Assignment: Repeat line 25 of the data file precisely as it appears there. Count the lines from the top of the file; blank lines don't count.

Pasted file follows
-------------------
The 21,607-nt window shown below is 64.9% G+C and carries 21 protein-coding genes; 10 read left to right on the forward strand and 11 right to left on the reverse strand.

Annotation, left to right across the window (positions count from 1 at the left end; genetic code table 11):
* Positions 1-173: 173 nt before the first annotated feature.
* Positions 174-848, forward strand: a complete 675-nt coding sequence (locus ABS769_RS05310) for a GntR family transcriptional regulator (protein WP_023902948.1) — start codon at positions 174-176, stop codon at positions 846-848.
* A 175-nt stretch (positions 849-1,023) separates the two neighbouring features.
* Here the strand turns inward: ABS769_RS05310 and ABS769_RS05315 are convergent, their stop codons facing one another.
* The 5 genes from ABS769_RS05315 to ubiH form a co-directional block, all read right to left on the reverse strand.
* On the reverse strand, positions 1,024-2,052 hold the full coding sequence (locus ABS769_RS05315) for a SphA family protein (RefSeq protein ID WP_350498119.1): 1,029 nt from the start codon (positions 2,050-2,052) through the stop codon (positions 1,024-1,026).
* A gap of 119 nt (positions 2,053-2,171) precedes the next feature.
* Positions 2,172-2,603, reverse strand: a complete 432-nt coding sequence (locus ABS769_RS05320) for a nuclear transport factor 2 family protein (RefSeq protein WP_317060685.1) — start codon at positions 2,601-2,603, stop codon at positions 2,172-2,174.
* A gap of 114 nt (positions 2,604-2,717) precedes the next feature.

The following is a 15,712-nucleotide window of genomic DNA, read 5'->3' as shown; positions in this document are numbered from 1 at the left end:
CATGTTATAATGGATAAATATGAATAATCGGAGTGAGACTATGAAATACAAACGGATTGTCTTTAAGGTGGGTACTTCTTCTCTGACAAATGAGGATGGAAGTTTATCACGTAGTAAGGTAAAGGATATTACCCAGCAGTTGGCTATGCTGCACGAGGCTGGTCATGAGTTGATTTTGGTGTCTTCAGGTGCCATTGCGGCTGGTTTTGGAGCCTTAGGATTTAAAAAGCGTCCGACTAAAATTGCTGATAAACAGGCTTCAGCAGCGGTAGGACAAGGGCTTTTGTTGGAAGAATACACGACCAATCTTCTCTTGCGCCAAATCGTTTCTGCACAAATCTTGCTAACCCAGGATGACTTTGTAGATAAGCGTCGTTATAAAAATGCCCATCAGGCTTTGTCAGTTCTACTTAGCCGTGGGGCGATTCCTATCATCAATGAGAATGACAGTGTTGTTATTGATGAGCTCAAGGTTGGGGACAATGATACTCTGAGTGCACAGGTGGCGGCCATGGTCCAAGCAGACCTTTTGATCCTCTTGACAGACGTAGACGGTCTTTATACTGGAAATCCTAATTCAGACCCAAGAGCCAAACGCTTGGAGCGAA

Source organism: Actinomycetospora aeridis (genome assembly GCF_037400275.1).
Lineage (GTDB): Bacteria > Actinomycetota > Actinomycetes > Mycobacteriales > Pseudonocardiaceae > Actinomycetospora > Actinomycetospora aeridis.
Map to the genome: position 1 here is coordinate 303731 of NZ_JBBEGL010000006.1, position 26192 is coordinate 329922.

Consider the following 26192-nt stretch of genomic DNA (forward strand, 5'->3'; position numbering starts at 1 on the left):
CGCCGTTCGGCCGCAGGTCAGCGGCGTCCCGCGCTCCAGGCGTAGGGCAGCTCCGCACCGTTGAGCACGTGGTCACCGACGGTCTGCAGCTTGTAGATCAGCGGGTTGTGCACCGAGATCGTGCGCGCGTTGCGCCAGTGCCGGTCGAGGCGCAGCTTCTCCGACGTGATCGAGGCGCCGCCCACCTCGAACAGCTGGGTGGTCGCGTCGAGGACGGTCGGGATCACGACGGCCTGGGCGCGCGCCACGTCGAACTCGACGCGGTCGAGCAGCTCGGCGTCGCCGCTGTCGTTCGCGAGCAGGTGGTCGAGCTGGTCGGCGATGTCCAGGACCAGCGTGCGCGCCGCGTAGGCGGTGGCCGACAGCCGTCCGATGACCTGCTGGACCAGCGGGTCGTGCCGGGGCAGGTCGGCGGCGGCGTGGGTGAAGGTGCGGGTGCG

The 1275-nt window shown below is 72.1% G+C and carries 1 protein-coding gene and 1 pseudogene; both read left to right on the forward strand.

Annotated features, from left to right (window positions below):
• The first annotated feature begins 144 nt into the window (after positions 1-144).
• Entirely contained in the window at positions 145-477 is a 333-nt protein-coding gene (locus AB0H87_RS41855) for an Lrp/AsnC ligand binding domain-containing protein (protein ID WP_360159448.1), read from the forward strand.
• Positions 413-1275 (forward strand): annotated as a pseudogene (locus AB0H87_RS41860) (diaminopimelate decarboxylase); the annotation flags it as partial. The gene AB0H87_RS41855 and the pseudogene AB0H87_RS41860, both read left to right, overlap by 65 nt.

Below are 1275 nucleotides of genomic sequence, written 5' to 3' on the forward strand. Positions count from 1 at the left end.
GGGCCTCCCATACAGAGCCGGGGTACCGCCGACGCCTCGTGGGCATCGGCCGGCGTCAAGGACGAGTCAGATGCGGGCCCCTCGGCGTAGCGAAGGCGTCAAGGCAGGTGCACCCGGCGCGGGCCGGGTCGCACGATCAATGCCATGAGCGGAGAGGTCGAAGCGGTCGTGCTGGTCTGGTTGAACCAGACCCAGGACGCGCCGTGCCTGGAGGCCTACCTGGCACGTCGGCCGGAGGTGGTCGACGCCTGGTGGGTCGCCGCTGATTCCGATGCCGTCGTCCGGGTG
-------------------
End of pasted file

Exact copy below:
GGGCCTCCCATACAGAGCCGGGGTACCGCCGACGCCTCGTGGGCATCGGCCGGCGTCAAGGACGAGTCAGATGCGGGCCCCTCGGCGTAGCGAAGGCGTCAAGGCAGGTGCACCCGGCGCGGGCCGGGTCGCACGATCAATGCCATGAGCGGAGAGGTCGAAGCGGTCGTGCTGGTCTGGTTGAACCAGACCCAGGACGCGCCGTGCCTGGAGGCCTACCTGGCACGTCGGCCGGAGGTGGTCGACGCCTGGTGGGTCGCCGCTGATTCCGATGCCGTCGTCCGGGTG